Ideas about long-term rainfall variability in southern Africa have shifted over time. During the early to mid-19th century, the prevailing narrative was that the climate was progressively desiccating. By the late 19th to early 20th century, when gauged precipitation data became more readily available, debate shifted toward the identification of cyclical rainfall variation. The integration of gauge data, evidence from historical documents, and information from natural proxies such as tree rings during the late 20th and early 21st centuries, has allowed the nature of precipitation variability since ~1800 to be more fully explored.
Drought episodes affecting large areas of the SRZ occurred during the first decade of the 19th century, in the early and late 1820s, late 1850s–mid-1860s, mid-late 1870s, earlymid-1880s, and mid-late 1890s. Of these episodes, the drought during the early 1860s was the most severe of the 19th century, with those of the 1820s and 1890s the most protracted. Many of these droughts correspond with more extreme ENSO warm phases.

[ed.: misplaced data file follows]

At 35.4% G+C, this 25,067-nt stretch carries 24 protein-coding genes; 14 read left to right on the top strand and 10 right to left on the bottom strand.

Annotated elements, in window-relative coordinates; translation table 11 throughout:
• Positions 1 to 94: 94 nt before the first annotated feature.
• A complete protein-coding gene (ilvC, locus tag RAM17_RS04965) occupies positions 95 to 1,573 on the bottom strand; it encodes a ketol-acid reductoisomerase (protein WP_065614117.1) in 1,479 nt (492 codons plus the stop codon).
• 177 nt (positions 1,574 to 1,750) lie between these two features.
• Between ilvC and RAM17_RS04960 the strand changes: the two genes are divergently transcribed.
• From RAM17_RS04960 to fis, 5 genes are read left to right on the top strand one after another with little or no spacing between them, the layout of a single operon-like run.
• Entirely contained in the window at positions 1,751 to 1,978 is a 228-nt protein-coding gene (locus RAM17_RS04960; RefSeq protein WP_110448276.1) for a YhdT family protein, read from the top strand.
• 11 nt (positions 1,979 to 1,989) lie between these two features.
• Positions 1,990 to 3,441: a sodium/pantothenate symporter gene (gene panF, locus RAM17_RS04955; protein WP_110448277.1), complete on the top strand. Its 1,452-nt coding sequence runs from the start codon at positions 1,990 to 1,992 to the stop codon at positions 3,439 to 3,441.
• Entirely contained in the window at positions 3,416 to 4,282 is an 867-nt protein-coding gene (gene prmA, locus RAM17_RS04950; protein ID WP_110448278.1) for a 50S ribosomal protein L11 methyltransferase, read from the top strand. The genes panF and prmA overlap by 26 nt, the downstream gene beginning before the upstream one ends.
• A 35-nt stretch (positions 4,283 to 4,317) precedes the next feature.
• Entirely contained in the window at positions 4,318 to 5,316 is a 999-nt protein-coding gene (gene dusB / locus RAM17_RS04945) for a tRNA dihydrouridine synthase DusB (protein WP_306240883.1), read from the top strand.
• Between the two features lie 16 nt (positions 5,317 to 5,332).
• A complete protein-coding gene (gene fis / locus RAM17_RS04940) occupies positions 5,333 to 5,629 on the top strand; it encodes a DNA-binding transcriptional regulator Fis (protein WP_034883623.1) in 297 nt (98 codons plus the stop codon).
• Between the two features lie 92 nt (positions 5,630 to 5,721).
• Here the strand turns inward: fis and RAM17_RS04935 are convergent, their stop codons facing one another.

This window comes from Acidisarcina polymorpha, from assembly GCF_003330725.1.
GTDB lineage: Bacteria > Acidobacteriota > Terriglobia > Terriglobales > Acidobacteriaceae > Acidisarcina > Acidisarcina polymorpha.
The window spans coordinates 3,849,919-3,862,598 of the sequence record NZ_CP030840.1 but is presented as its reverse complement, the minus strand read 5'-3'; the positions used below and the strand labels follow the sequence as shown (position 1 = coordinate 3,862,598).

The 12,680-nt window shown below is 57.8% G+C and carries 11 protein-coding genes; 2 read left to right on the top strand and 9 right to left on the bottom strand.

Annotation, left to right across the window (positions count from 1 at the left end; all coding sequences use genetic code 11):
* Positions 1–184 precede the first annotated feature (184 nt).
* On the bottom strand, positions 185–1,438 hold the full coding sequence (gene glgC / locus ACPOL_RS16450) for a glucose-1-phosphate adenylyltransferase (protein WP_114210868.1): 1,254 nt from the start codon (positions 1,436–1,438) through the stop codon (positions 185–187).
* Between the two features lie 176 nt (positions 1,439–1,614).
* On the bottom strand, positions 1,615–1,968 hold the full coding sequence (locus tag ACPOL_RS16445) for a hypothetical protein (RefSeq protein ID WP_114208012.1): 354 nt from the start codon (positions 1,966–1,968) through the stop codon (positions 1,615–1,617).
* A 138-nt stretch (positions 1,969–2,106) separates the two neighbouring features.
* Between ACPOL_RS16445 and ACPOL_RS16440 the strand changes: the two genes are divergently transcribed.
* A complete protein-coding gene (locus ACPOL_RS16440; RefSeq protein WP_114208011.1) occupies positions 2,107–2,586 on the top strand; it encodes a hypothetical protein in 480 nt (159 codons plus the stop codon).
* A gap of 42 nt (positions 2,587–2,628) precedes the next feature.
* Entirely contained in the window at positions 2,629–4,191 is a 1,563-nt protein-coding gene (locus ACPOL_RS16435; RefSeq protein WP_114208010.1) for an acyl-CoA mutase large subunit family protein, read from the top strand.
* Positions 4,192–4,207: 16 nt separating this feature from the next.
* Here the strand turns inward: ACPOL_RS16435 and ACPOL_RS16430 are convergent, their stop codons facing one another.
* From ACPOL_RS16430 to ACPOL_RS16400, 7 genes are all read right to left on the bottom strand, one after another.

Widespread wetter conditions are less easily identified. The year 1816 appears to have been relatively wet across the Kalahari and other areas of south central Africa. Other wetter episodes were centered on the late 1830s–early 1840s, 1855, 1870, and 1890. In the WRZ, drier conditions occurred during the first decade of the 19th century, for much of the mid-late 1830s through to the mid-1840s, during the late 1850s and early 1860s, and in the early-mid-1880s and mid-late 1890s. As for the SRZ, markedly wetter years are less easily identified, although the periods around 1815, the early 1830s, mid-1840s, mid-late 1870s, and early 1890s saw enhanced rainfall. Reconstructed rainfall anomalies for the SRZ suggest that, on average, the region was significantly wetter during the 19th century than the 20th and that there appears to have been a drying trend during the 20th century that has continued into the early 21st. In the WRZ, average annual rainfall levels appear to have been relatively consistent between the 19th and 20th centuries, although rainfall variability increased during the 20th century compared to the 19th.